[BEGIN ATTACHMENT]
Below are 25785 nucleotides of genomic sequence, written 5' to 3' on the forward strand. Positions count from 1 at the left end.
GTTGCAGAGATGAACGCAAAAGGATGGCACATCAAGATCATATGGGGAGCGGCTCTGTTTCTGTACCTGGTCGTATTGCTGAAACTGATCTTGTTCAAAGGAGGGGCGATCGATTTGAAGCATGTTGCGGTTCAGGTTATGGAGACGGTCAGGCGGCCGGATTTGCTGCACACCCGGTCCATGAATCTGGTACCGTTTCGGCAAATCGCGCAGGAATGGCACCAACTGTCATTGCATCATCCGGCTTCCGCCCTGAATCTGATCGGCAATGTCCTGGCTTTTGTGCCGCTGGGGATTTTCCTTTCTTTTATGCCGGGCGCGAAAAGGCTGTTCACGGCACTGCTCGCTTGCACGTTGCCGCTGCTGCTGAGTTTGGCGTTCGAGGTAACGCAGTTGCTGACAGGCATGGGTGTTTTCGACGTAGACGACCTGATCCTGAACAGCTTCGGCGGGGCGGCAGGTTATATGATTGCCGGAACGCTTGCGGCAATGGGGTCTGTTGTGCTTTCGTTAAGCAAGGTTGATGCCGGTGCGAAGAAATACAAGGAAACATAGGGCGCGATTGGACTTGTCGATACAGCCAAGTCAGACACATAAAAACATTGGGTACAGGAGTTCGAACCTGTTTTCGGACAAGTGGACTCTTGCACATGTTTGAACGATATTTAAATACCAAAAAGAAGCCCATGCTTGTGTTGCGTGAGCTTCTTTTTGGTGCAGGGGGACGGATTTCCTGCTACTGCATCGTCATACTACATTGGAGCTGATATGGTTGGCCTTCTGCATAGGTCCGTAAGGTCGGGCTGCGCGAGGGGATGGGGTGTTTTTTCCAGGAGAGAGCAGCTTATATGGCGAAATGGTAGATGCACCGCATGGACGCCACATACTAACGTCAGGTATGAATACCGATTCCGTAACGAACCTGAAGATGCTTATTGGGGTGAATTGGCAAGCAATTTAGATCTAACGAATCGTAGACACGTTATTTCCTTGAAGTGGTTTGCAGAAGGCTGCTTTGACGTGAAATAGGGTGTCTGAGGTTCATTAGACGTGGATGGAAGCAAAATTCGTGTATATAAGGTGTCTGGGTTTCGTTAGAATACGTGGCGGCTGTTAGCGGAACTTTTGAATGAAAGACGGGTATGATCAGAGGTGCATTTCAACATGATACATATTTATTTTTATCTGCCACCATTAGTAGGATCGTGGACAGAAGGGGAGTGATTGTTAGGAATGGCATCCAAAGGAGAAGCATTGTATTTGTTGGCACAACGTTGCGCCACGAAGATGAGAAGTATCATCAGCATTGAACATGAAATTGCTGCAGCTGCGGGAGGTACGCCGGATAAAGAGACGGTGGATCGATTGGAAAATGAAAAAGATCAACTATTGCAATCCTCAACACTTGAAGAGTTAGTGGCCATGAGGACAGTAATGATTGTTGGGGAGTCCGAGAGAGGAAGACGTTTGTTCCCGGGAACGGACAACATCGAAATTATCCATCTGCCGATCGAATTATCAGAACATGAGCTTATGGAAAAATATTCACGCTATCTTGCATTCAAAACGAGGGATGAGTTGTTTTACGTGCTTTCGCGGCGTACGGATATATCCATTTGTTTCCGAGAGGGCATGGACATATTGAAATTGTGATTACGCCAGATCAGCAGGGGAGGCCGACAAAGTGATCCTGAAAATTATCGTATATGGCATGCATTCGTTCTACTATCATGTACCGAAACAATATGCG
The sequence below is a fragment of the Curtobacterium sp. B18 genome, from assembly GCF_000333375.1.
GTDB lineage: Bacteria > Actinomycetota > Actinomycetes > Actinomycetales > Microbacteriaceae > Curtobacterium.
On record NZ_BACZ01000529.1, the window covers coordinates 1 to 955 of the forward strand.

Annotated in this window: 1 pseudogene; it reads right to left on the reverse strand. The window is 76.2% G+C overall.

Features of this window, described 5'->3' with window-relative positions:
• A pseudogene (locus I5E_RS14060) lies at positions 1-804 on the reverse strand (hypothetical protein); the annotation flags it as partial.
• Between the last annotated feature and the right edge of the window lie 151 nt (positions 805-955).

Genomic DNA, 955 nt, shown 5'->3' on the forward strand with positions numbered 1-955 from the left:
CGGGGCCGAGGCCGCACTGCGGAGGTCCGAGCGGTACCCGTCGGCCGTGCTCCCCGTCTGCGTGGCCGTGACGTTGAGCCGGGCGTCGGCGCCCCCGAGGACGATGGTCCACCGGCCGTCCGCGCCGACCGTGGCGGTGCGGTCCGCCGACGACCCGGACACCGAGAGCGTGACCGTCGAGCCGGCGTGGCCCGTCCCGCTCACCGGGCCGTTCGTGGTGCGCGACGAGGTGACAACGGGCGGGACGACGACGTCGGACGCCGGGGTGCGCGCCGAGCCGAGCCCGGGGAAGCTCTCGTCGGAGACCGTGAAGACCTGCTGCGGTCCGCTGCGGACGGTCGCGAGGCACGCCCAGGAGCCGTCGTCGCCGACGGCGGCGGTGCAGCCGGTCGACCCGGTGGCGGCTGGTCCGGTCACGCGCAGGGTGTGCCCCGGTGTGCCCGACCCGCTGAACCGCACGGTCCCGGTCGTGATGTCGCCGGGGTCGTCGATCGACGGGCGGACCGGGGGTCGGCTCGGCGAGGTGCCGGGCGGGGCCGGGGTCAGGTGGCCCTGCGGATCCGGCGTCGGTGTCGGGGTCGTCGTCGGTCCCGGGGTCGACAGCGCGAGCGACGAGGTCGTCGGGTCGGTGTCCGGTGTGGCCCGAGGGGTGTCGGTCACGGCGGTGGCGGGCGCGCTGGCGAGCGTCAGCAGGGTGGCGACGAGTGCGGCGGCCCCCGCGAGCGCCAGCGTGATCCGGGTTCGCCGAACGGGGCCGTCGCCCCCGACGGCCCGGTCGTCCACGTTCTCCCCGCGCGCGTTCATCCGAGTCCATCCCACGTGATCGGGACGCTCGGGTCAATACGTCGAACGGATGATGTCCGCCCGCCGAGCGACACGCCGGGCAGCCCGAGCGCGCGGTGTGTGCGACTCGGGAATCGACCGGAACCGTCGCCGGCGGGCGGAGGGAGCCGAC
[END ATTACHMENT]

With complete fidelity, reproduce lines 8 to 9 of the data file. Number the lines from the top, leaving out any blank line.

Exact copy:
• A pseudogene (locus I5E_RS14060) lies at positions 1-804 on the reverse strand (hypothetical protein); the annotation flags it as partial.
• Between the last annotated feature and the right edge of the window lie 151 nt (positions 805-955).